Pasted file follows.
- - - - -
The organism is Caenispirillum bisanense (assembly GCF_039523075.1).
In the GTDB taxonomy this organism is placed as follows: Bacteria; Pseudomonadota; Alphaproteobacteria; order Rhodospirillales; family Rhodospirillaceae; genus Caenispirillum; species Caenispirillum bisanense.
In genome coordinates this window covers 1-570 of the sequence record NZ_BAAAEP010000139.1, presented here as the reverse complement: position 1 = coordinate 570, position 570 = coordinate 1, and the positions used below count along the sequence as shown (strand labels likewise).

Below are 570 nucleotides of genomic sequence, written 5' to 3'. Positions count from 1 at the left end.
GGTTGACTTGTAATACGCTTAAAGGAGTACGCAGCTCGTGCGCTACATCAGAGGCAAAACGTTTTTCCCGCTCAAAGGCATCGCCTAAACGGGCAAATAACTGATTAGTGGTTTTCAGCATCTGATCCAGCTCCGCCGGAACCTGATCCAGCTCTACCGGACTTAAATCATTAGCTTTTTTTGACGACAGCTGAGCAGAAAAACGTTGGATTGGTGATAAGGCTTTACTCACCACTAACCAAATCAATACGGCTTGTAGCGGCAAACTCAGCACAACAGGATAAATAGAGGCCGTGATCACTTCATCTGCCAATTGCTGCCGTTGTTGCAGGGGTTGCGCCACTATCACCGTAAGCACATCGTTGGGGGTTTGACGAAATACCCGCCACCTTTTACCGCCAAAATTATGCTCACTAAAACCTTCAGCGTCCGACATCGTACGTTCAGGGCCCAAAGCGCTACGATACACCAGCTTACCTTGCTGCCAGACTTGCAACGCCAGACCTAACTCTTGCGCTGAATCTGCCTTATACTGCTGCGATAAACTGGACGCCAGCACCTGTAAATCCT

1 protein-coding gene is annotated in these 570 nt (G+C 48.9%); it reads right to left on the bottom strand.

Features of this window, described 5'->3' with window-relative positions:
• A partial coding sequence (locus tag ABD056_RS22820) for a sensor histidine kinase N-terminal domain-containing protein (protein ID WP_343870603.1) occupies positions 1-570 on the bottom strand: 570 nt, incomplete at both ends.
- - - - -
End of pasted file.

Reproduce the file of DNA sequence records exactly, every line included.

The organism is Caenispirillum bisanense (assembly GCF_039523075.1).
In the GTDB taxonomy this organism is placed as follows: Bacteria; Pseudomonadota; Alphaproteobacteria; order Rhodospirillales; family Rhodospirillaceae; genus Caenispirillum; species Caenispirillum bisanense.
In genome coordinates this window covers 1-570 of the sequence record NZ_BAAAEP010000139.1, presented here as the reverse complement: position 1 = coordinate 570, position 570 = coordinate 1, and the positions used below count along the sequence as shown (strand labels likewise).

Below are 570 nucleotides of genomic sequence, written 5' to 3'. Positions count from 1 at the left end.
GGTTGACTTGTAATACGCTTAAAGGAGTACGCAGCTCGTGCGCTACATCAGAGGCAAAACGTTTTTCCCGCTCAAAGGCATCGCCTAAACGGGCAAATAACTGATTAGTGGTTTTCAGCATCTGATCCAGCTCCGCCGGAACCTGATCCAGCTCTACCGGACTTAAATCATTAGCTTTTTTTGACGACAGCTGAGCAGAAAAACGTTGGATTGGTGATAAGGCTTTACTCACCACTAACCAAATCAATACGGCTTGTAGCGGCAAACTCAGCACAACAGGATAAATAGAGGCCGTGATCACTTCATCTGCCAATTGCTGCCGTTGTTGCAGGGGTTGCGCCACTATCACCGTAAGCACATCGTTGGGGGTTTGACGAAATACCCGCCACCTTTTACCGCCAAAATTATGCTCACTAAAACCTTCAGCGTCCGACATCGTACGTTCAGGGCCCAAAGCGCTACGATACACCAGCTTACCTTGCTGCCAGACTTGCAACGCCAGACCTAACTCTTGCGCTGAATCTGCCTTATACTGCTGCGATAAACTGGACGCCAGCACCTGTAAATCCT

1 protein-coding gene is annotated in these 570 nt (G+C 48.9%); it reads right to left on the bottom strand.

Features of this window, described 5'->3' with window-relative positions:
• A partial coding sequence (locus tag ABD056_RS22820) for a sensor histidine kinase N-terminal domain-containing protein (protein ID WP_343870603.1) occupies positions 1-570 on the bottom strand: 570 nt, incomplete at both ends.